Cutting the rotary cord Mar 2017
Before moving on to the topic of this article, let’s figure out the problem that came up in the previous one, where adding an OLED display made the rotary encoder readout unreliable.
The problem is caused by the OLED’s display update code, which takes some time:
lcd-init ok. : a micros 1234 shownum micros swap - . ; ok. a 48444 ok.
That’s about 48 milliseconds to update the display. Over half of this time is caused by the way digits are drawn on the display, which uses a very crude approach: pixel by pixel drawing (!).
As a result, our code is not tracking pin changes for 48 ms. This not only means it can miss some rotary encoder pulses, but also that it may see some “impossible” transitions from one A/B pin readout to the next. This will happen every time a pulse comes in, i.e. when it matters.
The solution is to track pulses with interrupts. We could for example check the pins really often, say every millisecond in the SysTick interrupt handler, but it’s going to be a lot more effective to set up “edge-triggered external interrupts” for pins A & B.
Setting up EXTI’s on an STM32 µC is quite involved, as there’s a lot that has to
be configured just right: the NVIC has to handle two new interrupts and the EXTI
peripheral has to generate those interrupts on each falling edge on PA3 and PA5.
The code is in
As a test here, two counters are set up and incremented on each falling edge of PA3 and PA5, respectively. We then periodically read out those two counters and print them:
0 variable count3 0 variable count5 [...] : read-enc begin cr count3 @ . count5 @ . 500 ms again ;
Let’s see what happens:
count-pulses read-enc 0 0 0 0 23 20 97 67 144 82 159 86 189 130 235 171
Yep, now turning the knob generates interrupts - lots of them, in fact, due to switch bounce!
With interrupts, slow OLED updates go away because the pulses can continue to be processed while the OLED code does its thing. It’ll take a little bit more work and code to turn all these interrupts into a quadrature decoder, but that task will be postponed until the next article.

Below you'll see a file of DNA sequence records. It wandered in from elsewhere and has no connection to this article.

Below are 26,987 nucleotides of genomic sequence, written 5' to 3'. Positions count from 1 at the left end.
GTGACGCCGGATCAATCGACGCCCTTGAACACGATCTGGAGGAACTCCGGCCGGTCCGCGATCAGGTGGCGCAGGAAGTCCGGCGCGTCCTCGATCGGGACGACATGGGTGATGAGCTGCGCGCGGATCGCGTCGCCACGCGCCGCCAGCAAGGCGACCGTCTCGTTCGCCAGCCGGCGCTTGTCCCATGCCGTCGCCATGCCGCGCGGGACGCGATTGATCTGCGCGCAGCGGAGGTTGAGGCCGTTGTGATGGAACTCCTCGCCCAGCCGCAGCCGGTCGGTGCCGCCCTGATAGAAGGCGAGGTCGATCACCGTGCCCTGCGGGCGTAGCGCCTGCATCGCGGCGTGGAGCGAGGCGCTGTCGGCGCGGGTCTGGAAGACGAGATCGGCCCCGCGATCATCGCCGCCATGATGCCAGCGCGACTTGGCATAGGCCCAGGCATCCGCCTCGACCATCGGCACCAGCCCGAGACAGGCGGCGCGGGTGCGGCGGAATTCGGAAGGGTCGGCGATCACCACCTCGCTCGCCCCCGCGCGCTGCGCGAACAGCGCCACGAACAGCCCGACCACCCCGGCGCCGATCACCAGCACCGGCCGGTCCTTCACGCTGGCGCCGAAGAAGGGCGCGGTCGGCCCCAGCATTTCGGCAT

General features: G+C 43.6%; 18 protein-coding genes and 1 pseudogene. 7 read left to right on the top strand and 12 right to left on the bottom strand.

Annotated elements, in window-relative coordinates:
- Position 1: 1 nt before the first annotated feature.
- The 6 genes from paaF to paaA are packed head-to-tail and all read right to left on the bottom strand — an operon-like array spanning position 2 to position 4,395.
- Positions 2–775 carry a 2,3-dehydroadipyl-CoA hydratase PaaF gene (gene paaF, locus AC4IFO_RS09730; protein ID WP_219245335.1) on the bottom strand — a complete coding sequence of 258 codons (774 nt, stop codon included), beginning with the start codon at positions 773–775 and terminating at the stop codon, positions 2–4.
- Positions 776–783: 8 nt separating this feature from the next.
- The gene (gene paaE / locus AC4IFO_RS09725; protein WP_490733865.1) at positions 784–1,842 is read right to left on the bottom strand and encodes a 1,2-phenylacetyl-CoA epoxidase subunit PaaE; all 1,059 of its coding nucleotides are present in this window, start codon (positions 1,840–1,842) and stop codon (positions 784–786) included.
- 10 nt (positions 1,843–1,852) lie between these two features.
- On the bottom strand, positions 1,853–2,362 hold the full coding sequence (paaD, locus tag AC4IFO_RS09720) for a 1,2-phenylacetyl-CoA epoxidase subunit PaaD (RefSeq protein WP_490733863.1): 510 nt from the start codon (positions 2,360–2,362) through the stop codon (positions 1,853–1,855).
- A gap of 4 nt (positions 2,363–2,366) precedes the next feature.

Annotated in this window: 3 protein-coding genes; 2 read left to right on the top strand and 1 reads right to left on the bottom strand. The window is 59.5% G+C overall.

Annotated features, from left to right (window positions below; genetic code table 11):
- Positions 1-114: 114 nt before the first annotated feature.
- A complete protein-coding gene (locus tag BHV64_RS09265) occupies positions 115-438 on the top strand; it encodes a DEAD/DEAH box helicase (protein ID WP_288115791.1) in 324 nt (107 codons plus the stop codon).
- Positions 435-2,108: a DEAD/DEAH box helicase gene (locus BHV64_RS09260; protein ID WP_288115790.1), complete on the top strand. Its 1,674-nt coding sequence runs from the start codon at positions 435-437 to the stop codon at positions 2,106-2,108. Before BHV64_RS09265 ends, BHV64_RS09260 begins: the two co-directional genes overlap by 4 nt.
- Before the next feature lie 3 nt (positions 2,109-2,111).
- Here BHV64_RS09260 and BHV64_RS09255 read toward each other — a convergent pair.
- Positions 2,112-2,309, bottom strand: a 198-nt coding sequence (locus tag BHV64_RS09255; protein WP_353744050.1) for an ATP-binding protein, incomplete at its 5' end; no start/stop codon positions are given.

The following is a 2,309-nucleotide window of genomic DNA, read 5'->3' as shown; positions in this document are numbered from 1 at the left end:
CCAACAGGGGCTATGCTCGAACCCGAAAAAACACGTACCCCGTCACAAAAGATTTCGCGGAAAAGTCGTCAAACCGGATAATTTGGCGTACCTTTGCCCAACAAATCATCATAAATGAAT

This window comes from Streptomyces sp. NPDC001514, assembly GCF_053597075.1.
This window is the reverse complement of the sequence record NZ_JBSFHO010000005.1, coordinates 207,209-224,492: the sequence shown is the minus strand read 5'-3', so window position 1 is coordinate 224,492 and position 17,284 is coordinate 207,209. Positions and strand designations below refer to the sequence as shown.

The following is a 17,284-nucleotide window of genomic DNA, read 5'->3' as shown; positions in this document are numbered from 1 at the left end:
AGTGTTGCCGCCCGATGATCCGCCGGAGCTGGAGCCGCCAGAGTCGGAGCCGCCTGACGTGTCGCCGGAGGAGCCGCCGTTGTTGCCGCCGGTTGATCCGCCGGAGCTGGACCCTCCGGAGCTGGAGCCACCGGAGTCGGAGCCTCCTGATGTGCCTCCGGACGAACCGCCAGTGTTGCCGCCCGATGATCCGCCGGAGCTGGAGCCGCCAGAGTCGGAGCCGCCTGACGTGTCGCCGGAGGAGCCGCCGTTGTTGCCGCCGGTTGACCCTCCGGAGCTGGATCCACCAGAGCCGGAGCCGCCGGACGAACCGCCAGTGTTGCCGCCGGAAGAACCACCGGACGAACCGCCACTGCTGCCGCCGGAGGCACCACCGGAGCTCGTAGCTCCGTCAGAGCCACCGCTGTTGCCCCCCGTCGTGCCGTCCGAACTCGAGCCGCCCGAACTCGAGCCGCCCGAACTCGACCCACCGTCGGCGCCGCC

Back to the main goal of this article: cutting the cord!
The goal is to turn this rotary encoder demo into a wireless setup: one JeeNode Zero with the encoder knob, sending its values to a second JeeNode Zero with the OLED mounted:
The sending side is very straightforward, now that this recent article has laid the groundwork:
: step ( n -- ) counter +! 7 <pkt counter @ +pkt pkt>rf ;
I.e. on every step change: send out a packet with format code 7 and the current counter. The way to start this up is:
!s ex/rot4.fs read-enc
On the receiver end, we can start with the same
rxtestv receiver code as
before, printing out all the packets that come in:
!s ex/rot4.fs rxtestv 7 1001 7 1002 7 1003 7 1004 7 1005
And sure enough, it works. Packets are coming in as the knob is rotated! Also worth noting, is that the missed-pulses problem we had with OLEDs is considerably reduced, because sending a wireless packet takes far less time than updating an OLED display.
As a last step, we need to pick up the incoming values and show them on the receiver’s OLED:
: rxtestv ( -- ) rf-init lcd-init begin rf-recv ?dup if rf.buf 2+ swap 2- var-init var> if drop then \ ignore the format type var> if shownum then \ show the payload on OLED then again ;
That’s it. All the code is in
On the receiver, with OLED, we do:
Mecrisp-Stellaris RA 2.3.5 with M0 core for STM32L053C8 by Matthias Koch 64 KB <jz4> 3B5E0728 ram/flash: 4960 18432 free ok. !s ex/rot5.fs rxtestv
Whereas on the sender node, with the rotary encoder attached, we do this:
Mecrisp-Stellaris RA 2.3.5 with M0 core for STM32L053C8 by Matthias Koch 64 KB <jz4> 3B5E0729 ram/flash: 4960 18432 free ok. !s ex/rot5.fs read-enc
Now every control knob tweak is sent wirelessly to the other node and shown on the OLED. The only wire remaining is for power (and FTDI, since the code hasn’t been saved in flash yet).
The final task will be to really cut the cord on the sender and make the rotary knob portable…